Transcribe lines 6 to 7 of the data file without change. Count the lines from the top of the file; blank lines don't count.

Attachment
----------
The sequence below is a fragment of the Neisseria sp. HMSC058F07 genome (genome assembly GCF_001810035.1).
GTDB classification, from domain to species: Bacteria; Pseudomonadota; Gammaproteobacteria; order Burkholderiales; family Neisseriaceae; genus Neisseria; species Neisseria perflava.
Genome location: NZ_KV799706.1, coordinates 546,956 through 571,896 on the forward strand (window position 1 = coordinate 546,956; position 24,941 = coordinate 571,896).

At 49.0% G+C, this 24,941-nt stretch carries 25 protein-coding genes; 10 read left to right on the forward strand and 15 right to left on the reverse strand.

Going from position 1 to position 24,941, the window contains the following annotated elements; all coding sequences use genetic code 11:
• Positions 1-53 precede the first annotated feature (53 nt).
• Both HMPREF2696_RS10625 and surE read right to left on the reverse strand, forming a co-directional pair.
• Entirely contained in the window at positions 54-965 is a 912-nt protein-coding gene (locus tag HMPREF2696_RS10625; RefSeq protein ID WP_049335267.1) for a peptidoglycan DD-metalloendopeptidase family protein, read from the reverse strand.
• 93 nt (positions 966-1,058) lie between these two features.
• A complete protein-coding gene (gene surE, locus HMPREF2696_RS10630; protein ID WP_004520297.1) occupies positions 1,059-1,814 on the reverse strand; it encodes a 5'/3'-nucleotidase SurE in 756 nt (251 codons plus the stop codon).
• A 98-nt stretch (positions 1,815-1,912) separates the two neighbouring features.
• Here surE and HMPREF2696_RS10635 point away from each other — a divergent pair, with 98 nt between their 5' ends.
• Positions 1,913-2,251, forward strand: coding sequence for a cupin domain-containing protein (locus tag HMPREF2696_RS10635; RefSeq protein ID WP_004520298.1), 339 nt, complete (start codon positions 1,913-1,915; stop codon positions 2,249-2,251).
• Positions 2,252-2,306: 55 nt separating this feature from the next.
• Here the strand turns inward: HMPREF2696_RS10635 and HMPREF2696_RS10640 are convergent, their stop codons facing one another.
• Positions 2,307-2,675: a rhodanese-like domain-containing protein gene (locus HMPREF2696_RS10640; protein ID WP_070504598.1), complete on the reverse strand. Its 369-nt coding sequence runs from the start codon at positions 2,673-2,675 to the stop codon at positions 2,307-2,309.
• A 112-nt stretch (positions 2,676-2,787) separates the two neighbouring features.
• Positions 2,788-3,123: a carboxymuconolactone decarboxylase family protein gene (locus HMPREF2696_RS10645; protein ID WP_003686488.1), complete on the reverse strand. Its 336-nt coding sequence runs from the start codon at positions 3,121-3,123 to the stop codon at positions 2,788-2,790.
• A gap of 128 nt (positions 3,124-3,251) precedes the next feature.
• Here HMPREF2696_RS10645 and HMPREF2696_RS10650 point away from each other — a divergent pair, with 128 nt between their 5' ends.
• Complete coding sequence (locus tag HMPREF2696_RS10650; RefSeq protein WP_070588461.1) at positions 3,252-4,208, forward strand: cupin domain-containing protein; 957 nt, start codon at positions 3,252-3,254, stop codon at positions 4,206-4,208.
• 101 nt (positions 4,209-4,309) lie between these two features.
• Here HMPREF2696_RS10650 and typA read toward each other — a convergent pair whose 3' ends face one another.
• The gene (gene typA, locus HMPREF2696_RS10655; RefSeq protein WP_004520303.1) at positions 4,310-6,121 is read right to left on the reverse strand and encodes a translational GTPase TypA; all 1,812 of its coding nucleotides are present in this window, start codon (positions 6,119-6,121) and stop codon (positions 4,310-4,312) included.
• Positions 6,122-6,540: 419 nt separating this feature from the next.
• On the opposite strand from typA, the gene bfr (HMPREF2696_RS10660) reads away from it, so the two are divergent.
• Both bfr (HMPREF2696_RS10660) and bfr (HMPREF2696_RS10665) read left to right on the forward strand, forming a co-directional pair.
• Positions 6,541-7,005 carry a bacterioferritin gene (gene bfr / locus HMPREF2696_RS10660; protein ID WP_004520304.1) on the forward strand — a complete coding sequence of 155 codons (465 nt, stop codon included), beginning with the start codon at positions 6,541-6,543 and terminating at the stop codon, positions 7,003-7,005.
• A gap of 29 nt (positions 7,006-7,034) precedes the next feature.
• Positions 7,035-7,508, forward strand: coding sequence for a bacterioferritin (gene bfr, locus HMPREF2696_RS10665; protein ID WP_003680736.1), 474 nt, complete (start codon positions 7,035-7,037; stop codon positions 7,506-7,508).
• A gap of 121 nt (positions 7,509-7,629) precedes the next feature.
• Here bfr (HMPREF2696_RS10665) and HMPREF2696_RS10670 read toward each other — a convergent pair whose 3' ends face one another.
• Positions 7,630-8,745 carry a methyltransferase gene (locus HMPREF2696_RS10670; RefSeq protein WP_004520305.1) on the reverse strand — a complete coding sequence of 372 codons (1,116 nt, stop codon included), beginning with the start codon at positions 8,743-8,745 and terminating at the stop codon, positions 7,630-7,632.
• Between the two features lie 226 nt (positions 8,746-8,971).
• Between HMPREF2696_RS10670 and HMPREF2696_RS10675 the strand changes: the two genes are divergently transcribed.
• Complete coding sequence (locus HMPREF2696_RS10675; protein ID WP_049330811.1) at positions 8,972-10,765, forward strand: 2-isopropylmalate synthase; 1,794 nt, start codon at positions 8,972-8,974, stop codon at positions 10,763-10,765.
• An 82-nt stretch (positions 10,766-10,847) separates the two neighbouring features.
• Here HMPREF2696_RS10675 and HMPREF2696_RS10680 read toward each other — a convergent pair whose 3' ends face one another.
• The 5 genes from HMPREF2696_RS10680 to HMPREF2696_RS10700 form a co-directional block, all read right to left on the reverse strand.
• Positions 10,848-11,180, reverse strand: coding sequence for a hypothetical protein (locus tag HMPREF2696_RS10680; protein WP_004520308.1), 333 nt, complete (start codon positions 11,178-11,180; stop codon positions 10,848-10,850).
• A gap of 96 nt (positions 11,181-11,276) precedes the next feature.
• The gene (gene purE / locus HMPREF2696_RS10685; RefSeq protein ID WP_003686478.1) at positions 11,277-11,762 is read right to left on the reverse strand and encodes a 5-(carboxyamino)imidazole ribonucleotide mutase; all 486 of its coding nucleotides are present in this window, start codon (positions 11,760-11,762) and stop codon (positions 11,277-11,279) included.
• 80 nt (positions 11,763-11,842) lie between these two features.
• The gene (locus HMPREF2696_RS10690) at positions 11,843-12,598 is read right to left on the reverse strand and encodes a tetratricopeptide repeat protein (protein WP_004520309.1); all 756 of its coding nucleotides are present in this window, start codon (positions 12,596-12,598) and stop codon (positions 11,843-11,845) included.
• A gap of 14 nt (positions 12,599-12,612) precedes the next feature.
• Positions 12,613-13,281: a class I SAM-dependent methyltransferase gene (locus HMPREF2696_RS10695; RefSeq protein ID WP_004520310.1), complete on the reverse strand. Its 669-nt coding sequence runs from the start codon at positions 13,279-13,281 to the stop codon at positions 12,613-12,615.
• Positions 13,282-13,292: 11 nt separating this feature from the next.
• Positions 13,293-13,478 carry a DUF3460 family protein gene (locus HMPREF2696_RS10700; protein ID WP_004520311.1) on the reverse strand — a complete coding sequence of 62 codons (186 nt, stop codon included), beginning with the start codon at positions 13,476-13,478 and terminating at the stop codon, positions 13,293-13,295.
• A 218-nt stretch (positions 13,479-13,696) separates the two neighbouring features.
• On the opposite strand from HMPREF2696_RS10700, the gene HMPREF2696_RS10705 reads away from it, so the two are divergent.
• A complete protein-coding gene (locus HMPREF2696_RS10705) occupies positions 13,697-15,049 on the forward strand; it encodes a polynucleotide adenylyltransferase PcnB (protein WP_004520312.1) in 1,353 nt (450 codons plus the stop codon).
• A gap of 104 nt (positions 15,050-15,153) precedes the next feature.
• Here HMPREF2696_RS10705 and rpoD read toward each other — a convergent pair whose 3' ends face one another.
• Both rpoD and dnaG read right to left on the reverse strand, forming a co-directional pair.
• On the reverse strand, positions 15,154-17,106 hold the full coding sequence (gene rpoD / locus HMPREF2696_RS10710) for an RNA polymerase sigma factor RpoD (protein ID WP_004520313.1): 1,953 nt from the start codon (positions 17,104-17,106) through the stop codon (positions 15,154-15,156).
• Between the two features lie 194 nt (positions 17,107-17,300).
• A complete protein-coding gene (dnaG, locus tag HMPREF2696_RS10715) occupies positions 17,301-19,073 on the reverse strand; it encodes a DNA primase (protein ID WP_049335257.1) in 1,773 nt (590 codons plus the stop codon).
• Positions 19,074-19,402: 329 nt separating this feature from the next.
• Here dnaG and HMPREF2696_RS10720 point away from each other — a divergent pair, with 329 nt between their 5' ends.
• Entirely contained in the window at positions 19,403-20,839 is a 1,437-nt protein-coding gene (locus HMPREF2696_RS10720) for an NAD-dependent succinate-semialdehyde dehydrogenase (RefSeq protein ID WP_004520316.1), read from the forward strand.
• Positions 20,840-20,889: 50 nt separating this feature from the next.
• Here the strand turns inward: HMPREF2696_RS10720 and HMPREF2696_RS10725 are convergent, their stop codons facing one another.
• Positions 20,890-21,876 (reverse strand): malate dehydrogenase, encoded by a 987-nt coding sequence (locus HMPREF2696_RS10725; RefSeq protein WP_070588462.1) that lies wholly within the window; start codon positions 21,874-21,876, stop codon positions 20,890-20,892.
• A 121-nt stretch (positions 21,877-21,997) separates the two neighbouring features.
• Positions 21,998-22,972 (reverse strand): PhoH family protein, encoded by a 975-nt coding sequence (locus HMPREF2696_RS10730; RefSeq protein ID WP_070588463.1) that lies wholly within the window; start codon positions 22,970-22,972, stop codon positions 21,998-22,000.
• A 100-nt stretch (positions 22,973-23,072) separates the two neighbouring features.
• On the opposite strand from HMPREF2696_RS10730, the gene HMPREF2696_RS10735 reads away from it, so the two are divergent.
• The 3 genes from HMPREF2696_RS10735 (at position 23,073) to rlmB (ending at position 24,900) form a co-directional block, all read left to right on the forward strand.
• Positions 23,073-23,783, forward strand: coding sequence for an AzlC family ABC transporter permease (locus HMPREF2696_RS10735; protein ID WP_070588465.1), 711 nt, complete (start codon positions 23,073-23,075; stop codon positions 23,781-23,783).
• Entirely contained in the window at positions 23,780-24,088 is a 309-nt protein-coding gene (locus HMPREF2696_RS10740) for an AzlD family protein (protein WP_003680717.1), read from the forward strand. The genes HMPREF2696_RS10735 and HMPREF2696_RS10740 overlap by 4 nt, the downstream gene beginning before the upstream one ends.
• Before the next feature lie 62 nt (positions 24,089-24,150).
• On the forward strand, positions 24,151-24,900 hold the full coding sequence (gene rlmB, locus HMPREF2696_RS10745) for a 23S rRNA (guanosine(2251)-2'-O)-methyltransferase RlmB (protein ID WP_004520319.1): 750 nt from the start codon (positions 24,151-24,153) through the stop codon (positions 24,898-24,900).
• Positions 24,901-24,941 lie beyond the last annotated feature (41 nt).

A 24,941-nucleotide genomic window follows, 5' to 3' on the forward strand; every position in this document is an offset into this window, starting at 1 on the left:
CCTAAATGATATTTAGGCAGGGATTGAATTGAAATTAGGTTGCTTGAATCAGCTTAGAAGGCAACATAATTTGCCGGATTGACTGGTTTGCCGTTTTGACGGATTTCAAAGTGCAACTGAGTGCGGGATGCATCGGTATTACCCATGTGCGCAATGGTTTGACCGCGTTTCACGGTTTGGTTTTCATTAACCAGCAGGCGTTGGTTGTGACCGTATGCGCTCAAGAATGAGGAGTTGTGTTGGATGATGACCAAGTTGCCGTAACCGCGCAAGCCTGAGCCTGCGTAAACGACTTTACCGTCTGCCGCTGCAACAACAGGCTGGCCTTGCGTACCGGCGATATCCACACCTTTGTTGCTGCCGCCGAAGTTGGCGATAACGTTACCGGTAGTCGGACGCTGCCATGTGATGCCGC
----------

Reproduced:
• Positions 1-53 precede the first annotated feature (53 nt).
• Both HMPREF2696_RS10625 and surE read right to left on the reverse strand, forming a co-directional pair.